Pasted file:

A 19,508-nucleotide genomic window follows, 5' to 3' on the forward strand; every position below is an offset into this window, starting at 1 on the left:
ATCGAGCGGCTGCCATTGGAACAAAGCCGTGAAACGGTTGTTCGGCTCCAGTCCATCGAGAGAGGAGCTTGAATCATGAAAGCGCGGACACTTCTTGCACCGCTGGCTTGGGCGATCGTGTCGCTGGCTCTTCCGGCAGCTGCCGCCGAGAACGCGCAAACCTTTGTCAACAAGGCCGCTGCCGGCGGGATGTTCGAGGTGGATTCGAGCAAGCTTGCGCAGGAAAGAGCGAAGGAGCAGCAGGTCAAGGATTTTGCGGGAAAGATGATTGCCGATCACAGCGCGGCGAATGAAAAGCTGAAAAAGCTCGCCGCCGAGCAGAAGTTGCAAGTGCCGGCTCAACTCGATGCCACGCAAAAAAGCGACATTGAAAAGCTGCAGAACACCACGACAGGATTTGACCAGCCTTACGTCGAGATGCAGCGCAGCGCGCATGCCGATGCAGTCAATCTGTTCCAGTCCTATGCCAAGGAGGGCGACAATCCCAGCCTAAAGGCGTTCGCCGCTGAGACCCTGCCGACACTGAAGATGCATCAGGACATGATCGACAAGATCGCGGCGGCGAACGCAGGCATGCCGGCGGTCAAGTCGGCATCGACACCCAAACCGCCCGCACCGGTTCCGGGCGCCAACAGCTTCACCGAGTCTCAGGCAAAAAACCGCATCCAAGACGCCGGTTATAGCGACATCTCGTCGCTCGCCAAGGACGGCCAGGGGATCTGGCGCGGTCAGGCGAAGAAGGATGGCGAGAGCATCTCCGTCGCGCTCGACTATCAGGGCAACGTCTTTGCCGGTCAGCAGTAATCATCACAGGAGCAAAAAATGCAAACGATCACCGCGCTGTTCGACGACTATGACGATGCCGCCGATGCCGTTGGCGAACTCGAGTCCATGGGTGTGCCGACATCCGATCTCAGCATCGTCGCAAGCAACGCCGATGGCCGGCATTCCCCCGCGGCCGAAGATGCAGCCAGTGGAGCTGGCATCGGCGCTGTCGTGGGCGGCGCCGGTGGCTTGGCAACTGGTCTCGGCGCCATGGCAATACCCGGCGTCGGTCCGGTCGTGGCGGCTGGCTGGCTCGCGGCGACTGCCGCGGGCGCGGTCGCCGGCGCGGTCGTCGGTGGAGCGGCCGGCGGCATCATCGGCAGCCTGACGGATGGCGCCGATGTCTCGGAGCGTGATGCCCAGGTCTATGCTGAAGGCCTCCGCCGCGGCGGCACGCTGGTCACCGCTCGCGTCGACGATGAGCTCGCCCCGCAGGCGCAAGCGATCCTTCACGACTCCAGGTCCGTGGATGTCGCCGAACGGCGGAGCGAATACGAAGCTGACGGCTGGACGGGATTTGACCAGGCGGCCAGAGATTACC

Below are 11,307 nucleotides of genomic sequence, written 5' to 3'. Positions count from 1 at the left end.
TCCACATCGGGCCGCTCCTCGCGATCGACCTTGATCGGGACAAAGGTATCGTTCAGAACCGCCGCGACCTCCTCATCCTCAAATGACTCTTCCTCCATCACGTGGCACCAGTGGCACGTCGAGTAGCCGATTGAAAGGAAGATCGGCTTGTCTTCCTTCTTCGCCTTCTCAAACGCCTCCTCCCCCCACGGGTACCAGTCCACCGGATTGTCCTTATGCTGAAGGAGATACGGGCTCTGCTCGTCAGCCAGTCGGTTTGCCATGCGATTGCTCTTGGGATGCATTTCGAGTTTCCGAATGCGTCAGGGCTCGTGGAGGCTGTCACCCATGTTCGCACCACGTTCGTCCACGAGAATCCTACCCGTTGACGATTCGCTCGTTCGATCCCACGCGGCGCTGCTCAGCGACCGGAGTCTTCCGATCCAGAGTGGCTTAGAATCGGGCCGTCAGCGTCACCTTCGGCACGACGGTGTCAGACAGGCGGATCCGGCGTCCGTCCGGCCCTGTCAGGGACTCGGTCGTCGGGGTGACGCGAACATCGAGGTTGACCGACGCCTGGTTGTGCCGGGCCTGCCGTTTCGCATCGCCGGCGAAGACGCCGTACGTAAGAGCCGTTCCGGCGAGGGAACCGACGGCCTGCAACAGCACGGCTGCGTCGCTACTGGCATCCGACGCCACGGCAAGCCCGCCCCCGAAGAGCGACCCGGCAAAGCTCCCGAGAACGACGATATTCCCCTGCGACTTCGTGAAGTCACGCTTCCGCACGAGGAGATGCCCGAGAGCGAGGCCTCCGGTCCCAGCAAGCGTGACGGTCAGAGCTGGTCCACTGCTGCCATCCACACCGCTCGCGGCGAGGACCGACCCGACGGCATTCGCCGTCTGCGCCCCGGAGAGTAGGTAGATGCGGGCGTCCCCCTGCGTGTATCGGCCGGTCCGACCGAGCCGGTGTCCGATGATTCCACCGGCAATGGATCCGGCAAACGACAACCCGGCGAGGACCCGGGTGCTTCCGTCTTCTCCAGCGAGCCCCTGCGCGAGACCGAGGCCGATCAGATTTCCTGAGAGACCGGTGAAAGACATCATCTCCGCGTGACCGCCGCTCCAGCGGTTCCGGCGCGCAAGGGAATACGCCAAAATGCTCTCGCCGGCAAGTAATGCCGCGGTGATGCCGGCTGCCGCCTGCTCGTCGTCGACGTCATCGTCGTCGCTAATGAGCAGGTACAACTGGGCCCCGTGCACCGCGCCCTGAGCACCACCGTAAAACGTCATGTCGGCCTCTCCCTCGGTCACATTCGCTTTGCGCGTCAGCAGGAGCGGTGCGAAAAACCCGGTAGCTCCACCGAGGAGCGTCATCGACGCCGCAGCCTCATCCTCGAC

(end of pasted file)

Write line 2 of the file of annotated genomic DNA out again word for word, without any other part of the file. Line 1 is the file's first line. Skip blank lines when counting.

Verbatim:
ATCGAGCGGCTGCCATTGGAACAAAGCCGTGAAACGGTTGTTCGGCTCCAGTCCATCGAGAGAGGAGCTTGAATCATGAAAGCGCGGACACTTCTTGCACCGCTGGCTTGGGCGATCGTGTCGCTGGCTCTTCCGGCAGCTGCCGCCGAGAACGCGCAAACCTTTGTCAACAAGGCCGCTGCCGGCGGGATGTTCGAGGTGGATTCGAGCAAGCTTGCGCAGGAAAGAGCGAAGGAGCAGCAGGTCAAGGATTTTGCGGGAAAGATGATTGCCGATCACAGCGCGGCGAATGAAAAGCTGAAAAAGCTCGCCGCCGAGCAGAAGTTGCAAGTGCCGGCTCAACTCGATGCCACGCAAAAAAGCGACATTGAAAAGCTGCAGAACACCACGACAGGATTTGACCAGCCTTACGTCGAGATGCAGCGCAGCGCGCATGCCGATGCAGTCAATCTGTTCCAGTCCTATGCCAAGGAGGGCGACAATCCCAGCCTAAAGGCGTTCGCCGCTGAGACCCTGCCGACACTGAAGATGCATCAGGACATGATCGACAAGATCGCGGCGGCGAACGCAGGCATGCCGGCGGTCAAGTCGGCATCGACACCCAAACCGCCCGCACCGGTTCCGGGCGCCAACAGCTTCACCGAGTCTCAGGCAAAAAACCGCATCCAAGACGCCGGTTATAGCGACATCTCGTCGCTCGCCAAGGACGGCCAGGGGATCTGGCGCGGTCAGGCGAAGAAGGATGGCGAGAGCATCTCCGTCGCGCTCGACTATCAGGGCAACGTCTTTGCCGGTCAGCAGTAATCATCACAGGAGCAAAAAATGCAAACGATCACCGCGCTGTTCGACGACTATGACGATGCCGCCGATGCCGTTGGCGAACTCGAGTCCATGGGTGTGCCGACATCCGATCTCAGCATCGTCGCAAGCAACGCCGATGGCCGGCATTCCCCCGCGGCCGAAGATGCAGCCAGTGGAGCTGGCATCGGCGCTGTCGTGGGCGGCGCCGGTGGCTTGGCAACTGGTCTCGGCGCCATGGCAATACCCGGCGTCGGTCCGGTCGTGGCGGCTGGCTGGCTCGCGGCGACTGCCGCGGGCGCGGTCGCCGGCGCGGTCGTCGGTGGAGCGGCCGGCGGCATCATCGGCAGCCTGACGGATGGCGCCGATGTCTCGGAGCGTGATGCCCAGGTCTATGCTGAAGGCCTCCGCCGCGGCGGCACGCTGGTCACCGCTCGCGTCGACGATGAGCTCGCCCCGCAGGCGCAAGCGATCCTTCACGACTCCAGGTCCGTGGATGTCGCCGAACGGCGGAGCGAATACGAAGCTGACGGCTGGACGGGATTTGACCAGGCGGCCAGAGATTACC